» The end of 2017 was marked by the renewal of nationalist quarrels in Europe. After Scotland, and Flanders in Belgium, Catalan separatism resurfaced in its turn, as did, to a lesser extent, Corsican separatism. These independence movements affecting ‘old capitalist nations’ follow the creation of new nations after the explosion of the Eastern bloc, the Baltic countries, the Czech Republic and Slovakia, former Yugoslavia. Very often, these nationalist movements are supported by extreme right-wing parties, but not always (Catalonia and Scotland). (1) What do these nationalist movements represent and what are the stakes, and especially what danger do they pose to the international proletariat, and particularly that of the countries or regions under consideration? «
« The struggles of May-June 68 in France have been part of a general wave of labor disputes and protests of various kinds (student claims, protests against the multiple wars in the world, a search for different values and ways of life…) that flourished from the second half of the 1960s until the beginning of the 1970s. All these conflicts expressed the accumulated tensions in society after two decades of very vigorous growth that jostled all the ideas and structures in place. They manifested to the highest degree the contradictions between the rapid development of the productive forces and the obsolete nature of the superstructures that coordinated them: economic, political, ideological, legal, family, cultural, moral super-structures, etc. These blatant inadequacies are at the basis of the explosion and the radical character of all these movements, not in the sense of an exit from capitalism – a perspective that was shared only by a very small minority at that time – but in the sense of challenging old structures that are not adapted to the new realities of the post-war period. The article “The significance of the struggles from 1966 to 1972” tries to draw up its tableau. Its first part is devoted, on the one hand, to the critical discussion of explanations commonly put forward to understand these events and, on the other hand, to lay the foundations of a coherent alternative explanation. »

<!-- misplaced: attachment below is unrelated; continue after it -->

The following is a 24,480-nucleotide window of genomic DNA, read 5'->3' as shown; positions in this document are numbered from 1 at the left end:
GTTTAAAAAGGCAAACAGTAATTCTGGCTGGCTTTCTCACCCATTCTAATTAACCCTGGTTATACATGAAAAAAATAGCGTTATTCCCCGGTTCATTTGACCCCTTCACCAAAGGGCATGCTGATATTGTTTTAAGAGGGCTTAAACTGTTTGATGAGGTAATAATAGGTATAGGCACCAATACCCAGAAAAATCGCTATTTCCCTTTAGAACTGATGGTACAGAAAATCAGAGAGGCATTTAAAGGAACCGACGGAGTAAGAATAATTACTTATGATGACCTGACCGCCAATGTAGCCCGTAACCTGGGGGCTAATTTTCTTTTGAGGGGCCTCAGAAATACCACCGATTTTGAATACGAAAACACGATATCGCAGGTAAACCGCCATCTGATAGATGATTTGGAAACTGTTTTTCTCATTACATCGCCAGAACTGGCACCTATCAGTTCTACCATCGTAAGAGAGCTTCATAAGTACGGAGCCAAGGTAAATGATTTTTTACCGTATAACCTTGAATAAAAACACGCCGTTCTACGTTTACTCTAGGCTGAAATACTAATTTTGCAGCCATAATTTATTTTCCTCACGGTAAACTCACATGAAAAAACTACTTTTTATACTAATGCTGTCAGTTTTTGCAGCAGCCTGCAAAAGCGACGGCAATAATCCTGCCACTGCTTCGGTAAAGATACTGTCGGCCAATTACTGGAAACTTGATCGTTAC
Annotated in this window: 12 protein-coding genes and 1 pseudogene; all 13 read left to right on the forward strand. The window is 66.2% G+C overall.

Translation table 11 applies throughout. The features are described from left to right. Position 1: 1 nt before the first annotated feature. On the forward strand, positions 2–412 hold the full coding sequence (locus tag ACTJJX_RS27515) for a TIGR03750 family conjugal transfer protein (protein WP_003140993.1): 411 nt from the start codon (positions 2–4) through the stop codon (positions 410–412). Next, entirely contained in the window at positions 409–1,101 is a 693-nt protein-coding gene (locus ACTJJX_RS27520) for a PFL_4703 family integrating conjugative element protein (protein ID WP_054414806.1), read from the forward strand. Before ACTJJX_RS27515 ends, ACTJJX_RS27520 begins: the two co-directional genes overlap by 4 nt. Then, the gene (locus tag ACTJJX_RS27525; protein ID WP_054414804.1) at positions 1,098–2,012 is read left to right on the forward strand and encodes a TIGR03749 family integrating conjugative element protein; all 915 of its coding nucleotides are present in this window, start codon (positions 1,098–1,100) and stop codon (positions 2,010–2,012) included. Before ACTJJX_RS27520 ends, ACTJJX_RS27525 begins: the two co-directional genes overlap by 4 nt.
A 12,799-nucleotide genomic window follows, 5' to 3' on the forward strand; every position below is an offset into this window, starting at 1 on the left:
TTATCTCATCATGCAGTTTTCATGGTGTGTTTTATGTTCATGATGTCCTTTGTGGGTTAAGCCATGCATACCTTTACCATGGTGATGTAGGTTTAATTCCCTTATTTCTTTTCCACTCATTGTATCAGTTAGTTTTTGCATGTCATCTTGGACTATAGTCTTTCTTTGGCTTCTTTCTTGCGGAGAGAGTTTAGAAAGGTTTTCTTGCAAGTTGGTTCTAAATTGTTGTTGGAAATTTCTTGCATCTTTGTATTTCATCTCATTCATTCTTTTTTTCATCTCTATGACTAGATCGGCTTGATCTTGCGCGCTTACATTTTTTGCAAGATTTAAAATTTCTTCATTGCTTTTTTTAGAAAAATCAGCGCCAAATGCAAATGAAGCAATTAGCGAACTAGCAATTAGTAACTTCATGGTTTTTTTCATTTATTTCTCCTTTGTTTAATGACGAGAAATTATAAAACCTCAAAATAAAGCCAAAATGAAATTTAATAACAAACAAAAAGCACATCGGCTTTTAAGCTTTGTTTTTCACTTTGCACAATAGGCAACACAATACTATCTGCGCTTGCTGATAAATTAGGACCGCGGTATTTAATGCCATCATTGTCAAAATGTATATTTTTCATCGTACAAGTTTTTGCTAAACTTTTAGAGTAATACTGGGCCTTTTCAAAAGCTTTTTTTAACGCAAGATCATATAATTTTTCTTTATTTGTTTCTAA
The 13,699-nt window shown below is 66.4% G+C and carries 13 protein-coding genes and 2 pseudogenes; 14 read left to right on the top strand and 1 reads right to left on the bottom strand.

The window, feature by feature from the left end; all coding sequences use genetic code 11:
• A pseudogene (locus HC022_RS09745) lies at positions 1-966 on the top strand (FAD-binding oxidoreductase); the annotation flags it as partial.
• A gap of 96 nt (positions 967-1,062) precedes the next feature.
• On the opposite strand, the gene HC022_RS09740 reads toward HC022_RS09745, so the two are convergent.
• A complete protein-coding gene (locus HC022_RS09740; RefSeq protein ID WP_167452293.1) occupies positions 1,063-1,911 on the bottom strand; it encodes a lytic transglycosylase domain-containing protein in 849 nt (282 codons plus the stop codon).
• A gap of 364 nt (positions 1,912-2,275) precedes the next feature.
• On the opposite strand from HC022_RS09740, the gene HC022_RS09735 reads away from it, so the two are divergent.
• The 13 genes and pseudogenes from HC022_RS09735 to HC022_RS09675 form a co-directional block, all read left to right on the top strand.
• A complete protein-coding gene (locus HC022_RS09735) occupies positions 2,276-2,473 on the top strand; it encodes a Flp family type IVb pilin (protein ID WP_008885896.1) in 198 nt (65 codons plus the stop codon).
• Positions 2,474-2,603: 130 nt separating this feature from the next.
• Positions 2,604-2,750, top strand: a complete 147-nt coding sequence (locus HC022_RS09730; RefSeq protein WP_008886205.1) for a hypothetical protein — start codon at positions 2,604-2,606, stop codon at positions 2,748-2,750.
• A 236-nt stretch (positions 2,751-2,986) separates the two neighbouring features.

(From the presentation of Controverses No. 5, May 2018)
The full version of this article has first been published in French on the Controverses website on May 11, 2018: La signification des luttes de 1966 à 1972. Hereafter we present an abridged version by the author. (Note from the editor)
Breaking more than a year of radio silence on its web-site, and more than six years after its special edition “From October 1917 to the collapse of the USSR”, (1) the Forum for an internationalist communist Left has brought out a new issue of its revue “Controverses” in French language. AFRD intends to follow its comeback and welcomes this revival by adopting the presentation of its contents.
1 Cahier thématique n°1 : Octobre 1917, http://leftcommunism.org/spip.php?article291&lang=fr (French language; some articles have been translated)
Both ‘Nuevo Curso’ (Spain) and the ‘International Group of the Communist Left’ (France, Canada) have reacted swiftly to the news on Tuesday May 8 of the (expected) withdrawal from the 2015 ‘nuclear agreement’ with Iran by the USA, putting out first statements on its significance and implications.
‘Nuevo Curso’ on the communist Lefts that broke with the III. International, and their political heirs